The restaurant business is a world unto itself; a world where success is dependent upon several integral elements—daily specials, fast-paced service and regular customers, to name a few. The Gypsy Queen Café not only embodies these quintessential ingredients, but adds a flavor that is all its own; the food is prepared and sold from a truck that travels throughout the city.
From Boston Street in Canton, to Pratt Street in the Inner Harbor, to Green Street by the University of Maryland, this bright purple, pink and green truck spends its days living up to its name as it moves through the byways of Baltimore.
“We go all over the city,” said Tom Looney, a Baltimore resident who has been working in the food truck for over three years; the restaurant business for over 40. “It offers a unique perspective because we travel to a lot of different neighborhoods.”
One of Looney’s favorite parts of the job is experiencing the underbelly of a city that is more prominently known for its sports and its nightlife.
“You can see how the city is really integrative as far as all the different types of people who live in the city,” Looney said. “Every language, every color—having all those people as customers makes you realize that people are not all that different.”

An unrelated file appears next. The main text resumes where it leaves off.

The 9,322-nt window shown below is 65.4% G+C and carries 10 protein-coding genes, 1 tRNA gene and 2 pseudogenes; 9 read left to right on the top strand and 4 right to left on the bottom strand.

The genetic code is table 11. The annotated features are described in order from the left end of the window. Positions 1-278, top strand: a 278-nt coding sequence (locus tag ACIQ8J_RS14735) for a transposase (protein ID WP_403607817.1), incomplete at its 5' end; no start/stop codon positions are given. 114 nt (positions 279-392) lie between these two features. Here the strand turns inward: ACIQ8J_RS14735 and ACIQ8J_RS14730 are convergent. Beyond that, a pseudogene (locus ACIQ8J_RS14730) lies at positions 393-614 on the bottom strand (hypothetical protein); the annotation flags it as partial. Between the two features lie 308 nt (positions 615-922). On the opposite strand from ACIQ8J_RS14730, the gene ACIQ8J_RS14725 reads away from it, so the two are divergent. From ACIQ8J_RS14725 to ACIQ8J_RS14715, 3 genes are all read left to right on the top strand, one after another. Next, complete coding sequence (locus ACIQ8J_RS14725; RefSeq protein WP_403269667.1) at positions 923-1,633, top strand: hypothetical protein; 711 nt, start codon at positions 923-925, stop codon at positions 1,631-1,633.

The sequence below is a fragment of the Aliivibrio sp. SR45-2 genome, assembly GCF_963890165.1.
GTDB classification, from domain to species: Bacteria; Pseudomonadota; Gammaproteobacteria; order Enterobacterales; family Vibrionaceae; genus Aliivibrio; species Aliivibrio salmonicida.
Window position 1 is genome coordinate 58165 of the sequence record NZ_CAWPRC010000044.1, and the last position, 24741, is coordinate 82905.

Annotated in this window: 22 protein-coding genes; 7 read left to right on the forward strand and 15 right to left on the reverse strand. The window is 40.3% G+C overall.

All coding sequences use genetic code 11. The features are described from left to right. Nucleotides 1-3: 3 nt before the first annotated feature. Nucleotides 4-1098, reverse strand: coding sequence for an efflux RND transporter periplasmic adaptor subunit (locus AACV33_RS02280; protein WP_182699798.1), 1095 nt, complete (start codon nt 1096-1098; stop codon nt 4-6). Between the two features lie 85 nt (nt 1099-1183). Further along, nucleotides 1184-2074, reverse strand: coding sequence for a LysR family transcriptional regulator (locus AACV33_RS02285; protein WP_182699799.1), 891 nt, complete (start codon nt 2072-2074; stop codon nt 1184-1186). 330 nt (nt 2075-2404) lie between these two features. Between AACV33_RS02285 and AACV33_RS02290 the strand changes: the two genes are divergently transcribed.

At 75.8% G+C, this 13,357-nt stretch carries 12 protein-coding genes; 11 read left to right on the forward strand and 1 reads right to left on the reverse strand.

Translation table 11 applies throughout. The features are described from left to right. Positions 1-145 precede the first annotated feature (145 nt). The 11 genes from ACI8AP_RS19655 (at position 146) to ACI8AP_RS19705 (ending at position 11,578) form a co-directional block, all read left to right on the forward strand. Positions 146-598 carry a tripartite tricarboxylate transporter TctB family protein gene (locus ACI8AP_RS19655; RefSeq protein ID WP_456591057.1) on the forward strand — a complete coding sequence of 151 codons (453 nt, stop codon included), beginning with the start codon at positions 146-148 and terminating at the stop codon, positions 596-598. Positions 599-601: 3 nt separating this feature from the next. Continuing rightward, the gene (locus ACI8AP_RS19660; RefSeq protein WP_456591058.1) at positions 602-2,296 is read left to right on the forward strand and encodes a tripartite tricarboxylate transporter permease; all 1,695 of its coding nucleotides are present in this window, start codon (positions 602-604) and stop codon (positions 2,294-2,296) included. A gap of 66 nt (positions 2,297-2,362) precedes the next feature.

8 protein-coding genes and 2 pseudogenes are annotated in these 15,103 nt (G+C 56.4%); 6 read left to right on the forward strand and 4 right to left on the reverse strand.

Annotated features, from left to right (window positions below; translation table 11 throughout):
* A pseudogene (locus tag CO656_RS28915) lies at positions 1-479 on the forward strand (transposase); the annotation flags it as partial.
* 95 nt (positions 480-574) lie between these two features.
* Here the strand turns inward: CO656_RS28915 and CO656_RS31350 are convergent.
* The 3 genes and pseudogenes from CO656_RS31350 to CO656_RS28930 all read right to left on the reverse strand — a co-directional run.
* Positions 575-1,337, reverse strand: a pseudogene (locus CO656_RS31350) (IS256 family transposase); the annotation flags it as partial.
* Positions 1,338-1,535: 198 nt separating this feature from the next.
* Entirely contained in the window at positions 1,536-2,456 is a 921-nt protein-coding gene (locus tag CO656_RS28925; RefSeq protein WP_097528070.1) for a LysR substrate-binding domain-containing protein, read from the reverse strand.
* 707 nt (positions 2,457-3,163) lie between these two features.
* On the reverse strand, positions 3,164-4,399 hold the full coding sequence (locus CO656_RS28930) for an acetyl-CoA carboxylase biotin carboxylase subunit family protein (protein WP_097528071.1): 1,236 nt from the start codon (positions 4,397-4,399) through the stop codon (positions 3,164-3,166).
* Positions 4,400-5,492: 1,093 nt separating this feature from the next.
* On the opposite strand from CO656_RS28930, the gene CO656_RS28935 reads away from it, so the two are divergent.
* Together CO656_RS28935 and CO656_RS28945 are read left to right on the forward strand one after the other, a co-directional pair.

With the exception of inclement weather, the Gypsy Queen Café ventures out every day between the hours of 11 a.m. and 2 p.m., or until they run out of food. Considering the queue that wraps around the truck as people line up during their lunch breaks, running out of food is not all that unbelievable.
Regular customer Gene Taylor has worked at Baltimore’s National Aquarium for 26 years. He has been visiting the “Queen” for his lunch break for the past few years.
“It’s a great service for those of us who work downtown,” he said. “I like to support the locals, especially the food trucks because the majority of them are local. I really like that it is something a little different than the norm.”
Laughing, Taylor adds that his wife is a teacher, and is often jealous of his lunchtime meals since Carroll County schools “don’t have venues like this.”
Behind Taylor in line is Sam Eddy, first-time Gypsy Queen customer. Taylor recommends the curried chickpea tacos and the curried falafel, and Eddy heeds his advice.
“I’ve never been here before,” Eddy said. “I was just walking down the street and the truck caught my eye. When I saw the line I figured it had to be something delicious.”
As long as the customers are satisfied, Looney considers his job well done.
“Underneath, everyone is the same,” Looney said. “Everyone loves good food. It’s fantastic, as far as I’m concerned.”
The Gypsy Queen’s sibling, Lil’ Gypsy, can also be found throughout the city between the hours of 11 a.m. and 2 p.m. on weekdays.